Africans In European History

Sarah Forbes Bonetta (and her husband) - 660x300

Sarah Forbes Bonetta (and her husband)

There was a time when coming across articles, research findings and academic essays showing evidence of Africans (and people of African descent) living in Europe before the 18th century used to genuinely shock me. There are persistent ideas that shadow the topic of Africans in Europe’s past, for example that they were all slaves, or that they all occupied a low status. Or that they must have all been men. There is also a fairly widespread belief that Black people only started appearing in Europe as a result of the transatlantic slave trade and European colonial activities in Africa. In truth there have been Africans in Europe since the heydays of the Roman Empire.

Painting depicting black people in the Netherlands in the Middle Ages

A few years ago, precisely in August 2010, an exhibition went live in Yorkshire Museum aimed at exposing the multicultural nature of Roman controlled York. The centrepiece of this exhibition was the “Ivory Bangle Lady”, a wealthy noble whose skull was discovered at a British Roman grave in York in 1901. This skull is dated to the 4th century, and thanks to forensics we know that it belonged to a North African lady. The “Ivory Bangle Lady” is thought to have migrated to York from a warmer climate, and she was clearly high status as muscle markings indicated that she performed few strenuous activities. Further clues came from the kind of trinkets she was buried with: ivory bracelets, earrings, pendants, beads and a glass mirror among other such luxury items.  This is one example of a wealthy African woman in European antiquity, and she was probably not alone.

Africans have been present in Europe at various periods in the region’s history. It was in the 8th century that the Iberian Peninsula was invaded by Arabs with the help of indigenous North African armies. With the successful invasion, the number of Africans in Spain and Portugal rapidly increased. These conquerors came to be collectively referred to as Moors, sometimes spelt Maures. It is important to mention that the descendants of Moors are very much alive today as an ethnic group in the Western Sahara. Moors were also present in Shakespeare’s works (Othello, the Moor of Venice, of course, but also Aaron, in Titus Andronicus), and in the great writer’s lifetime it was not uncommon to find West Africans roaming the streets of London.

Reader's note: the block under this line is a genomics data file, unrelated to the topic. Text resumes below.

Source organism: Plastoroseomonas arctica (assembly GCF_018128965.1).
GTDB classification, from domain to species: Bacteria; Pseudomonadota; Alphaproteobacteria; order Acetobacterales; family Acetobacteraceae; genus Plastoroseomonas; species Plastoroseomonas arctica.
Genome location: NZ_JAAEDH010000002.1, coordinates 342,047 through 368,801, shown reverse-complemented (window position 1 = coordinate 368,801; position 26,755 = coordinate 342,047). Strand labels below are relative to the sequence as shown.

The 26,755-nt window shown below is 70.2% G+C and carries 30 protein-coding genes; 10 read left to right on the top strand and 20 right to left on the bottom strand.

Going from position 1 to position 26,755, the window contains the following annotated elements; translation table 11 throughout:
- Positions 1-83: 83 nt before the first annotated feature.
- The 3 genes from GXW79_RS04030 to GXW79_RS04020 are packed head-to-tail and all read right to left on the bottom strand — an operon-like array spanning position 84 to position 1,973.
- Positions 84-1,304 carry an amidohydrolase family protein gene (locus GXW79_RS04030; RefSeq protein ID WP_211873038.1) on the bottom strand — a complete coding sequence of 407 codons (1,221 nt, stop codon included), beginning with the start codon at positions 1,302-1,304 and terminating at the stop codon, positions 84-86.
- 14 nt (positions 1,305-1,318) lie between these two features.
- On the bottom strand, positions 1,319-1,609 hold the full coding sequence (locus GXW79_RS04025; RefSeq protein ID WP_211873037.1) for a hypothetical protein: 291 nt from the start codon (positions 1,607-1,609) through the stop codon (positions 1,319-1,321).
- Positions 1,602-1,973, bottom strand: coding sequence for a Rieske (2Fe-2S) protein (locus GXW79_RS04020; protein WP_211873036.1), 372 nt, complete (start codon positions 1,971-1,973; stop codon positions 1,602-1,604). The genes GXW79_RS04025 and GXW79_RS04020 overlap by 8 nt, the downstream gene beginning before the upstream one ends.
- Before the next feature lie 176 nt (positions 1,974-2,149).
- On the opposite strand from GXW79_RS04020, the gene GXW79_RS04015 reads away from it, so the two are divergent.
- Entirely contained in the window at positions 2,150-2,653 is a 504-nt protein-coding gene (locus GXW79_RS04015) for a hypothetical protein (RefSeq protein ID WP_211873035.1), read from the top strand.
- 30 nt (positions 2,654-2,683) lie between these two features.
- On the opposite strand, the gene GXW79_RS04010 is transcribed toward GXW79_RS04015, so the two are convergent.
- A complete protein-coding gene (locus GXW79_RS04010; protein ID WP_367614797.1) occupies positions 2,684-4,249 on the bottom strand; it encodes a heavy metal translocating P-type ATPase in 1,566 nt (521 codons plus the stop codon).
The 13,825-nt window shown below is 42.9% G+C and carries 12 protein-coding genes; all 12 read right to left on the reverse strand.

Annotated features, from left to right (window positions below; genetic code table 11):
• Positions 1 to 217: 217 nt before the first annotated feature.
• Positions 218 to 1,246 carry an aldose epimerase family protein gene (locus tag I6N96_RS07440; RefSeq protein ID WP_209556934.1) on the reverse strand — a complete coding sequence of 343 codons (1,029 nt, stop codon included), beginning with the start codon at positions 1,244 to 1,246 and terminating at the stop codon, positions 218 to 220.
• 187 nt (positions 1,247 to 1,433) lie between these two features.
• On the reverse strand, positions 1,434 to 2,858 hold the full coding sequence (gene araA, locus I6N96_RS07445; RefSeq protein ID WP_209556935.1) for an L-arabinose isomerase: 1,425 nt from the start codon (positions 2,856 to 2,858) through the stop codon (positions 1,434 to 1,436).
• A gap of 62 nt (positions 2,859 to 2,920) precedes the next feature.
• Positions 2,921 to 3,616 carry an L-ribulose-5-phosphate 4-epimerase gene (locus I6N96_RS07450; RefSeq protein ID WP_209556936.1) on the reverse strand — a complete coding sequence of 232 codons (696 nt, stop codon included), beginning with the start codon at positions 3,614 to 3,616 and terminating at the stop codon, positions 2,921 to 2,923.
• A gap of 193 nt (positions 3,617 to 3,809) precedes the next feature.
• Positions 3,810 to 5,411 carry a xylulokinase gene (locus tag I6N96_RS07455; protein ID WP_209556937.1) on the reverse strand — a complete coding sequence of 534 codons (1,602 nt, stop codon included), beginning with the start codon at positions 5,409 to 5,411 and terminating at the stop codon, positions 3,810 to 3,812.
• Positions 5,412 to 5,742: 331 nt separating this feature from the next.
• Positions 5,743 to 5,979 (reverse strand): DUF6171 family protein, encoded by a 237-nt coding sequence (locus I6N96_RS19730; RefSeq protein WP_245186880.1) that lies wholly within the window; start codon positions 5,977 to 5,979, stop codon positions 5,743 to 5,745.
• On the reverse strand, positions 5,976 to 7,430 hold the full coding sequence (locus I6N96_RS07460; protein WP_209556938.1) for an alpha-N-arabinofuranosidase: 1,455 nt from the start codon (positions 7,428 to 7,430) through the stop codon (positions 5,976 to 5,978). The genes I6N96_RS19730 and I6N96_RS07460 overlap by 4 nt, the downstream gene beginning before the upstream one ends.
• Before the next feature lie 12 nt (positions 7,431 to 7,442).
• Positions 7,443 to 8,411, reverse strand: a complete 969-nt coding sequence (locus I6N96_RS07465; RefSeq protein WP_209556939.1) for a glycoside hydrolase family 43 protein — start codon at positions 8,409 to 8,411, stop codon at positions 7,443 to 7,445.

Traditional depiction of Abram Petrovich Gannibal

People of African descent throughout European history occupied a wide spectrum of status and class. There were nobles, scholars, musicians, entertainers, dancers, domestic servants, thieves and much more. Some of the most influential people of African descent in modern European history – that is after the 15th century – tend to have their ancestry ignored by history books. In Italy, Alessandro “il Moro” de Medici was born to a Black servant in the Medici household with Cardinal Giulio de Medici said to be his father. He was the Duke of Florence from 1532 and ruler of Florence from 1530 to 1537. Alessandro de Medici is believed to be the first Black head of state in the modern Western world. In 17th century Russia, Peter the Great was given an African man as a “gift”. This man, Abram Petrovich Ganibal, later went on to become a Major-General, military engineer, governor and nobleman.

If you’ve never heard of him, you will certainly have heard of his great-grandson Alexander Pushkin, the Romantic author who is considered the greatest Russian poet and the founder of modern Russian literature. Paintings of Queen Charlotte, the wife of King George III of England, apparently reveal “Negroid” features. Queen Charlotte appears to have been a descendant of Margarita de Castro y Sousa, a “Black Branch” of the Portuguese Royal House. Which means the British Royal Family today may have some African ancestors.